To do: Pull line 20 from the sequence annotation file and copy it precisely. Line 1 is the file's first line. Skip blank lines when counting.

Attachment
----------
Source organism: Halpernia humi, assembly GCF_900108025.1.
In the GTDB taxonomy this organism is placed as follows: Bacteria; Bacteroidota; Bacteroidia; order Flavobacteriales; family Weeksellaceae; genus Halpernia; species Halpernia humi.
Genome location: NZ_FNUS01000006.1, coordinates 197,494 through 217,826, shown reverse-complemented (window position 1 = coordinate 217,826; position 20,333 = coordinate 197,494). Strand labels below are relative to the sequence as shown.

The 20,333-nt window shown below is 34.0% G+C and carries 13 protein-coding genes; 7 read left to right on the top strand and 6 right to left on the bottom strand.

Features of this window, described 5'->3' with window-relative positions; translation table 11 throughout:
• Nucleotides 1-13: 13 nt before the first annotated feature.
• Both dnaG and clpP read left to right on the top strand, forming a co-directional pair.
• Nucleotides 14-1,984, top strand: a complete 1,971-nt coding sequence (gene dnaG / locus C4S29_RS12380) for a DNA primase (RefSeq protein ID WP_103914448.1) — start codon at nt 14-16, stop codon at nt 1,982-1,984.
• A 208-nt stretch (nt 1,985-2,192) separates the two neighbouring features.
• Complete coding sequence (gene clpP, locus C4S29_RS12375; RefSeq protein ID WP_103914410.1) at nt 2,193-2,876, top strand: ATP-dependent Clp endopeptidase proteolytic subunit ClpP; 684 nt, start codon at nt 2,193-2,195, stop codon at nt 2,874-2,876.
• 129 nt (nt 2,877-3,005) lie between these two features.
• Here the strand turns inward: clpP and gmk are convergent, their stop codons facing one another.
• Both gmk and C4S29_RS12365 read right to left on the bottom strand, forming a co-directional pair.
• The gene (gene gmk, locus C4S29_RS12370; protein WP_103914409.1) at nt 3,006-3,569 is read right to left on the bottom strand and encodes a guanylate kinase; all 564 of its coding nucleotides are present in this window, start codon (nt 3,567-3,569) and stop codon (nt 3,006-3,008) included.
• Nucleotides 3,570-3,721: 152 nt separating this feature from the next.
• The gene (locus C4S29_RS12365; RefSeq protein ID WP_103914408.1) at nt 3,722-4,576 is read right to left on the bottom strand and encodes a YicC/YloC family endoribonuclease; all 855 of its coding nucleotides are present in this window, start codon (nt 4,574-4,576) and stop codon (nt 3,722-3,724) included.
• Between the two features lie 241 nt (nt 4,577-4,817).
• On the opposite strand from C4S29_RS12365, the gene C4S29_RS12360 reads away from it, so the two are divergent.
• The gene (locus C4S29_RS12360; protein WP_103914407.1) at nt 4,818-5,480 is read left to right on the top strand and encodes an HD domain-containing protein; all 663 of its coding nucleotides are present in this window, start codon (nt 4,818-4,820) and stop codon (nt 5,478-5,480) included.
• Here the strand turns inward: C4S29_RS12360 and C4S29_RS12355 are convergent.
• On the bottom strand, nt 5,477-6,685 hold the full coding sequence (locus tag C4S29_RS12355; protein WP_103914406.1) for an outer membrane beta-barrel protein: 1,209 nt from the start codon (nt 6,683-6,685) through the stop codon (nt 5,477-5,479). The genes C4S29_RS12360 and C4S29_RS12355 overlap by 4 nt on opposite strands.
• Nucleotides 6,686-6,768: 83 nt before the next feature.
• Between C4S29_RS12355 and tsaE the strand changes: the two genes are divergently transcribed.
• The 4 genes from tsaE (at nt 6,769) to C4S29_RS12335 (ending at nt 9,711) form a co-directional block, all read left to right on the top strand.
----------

• Here the strand turns inward: C4S29_RS12360 and C4S29_RS12355 are convergent.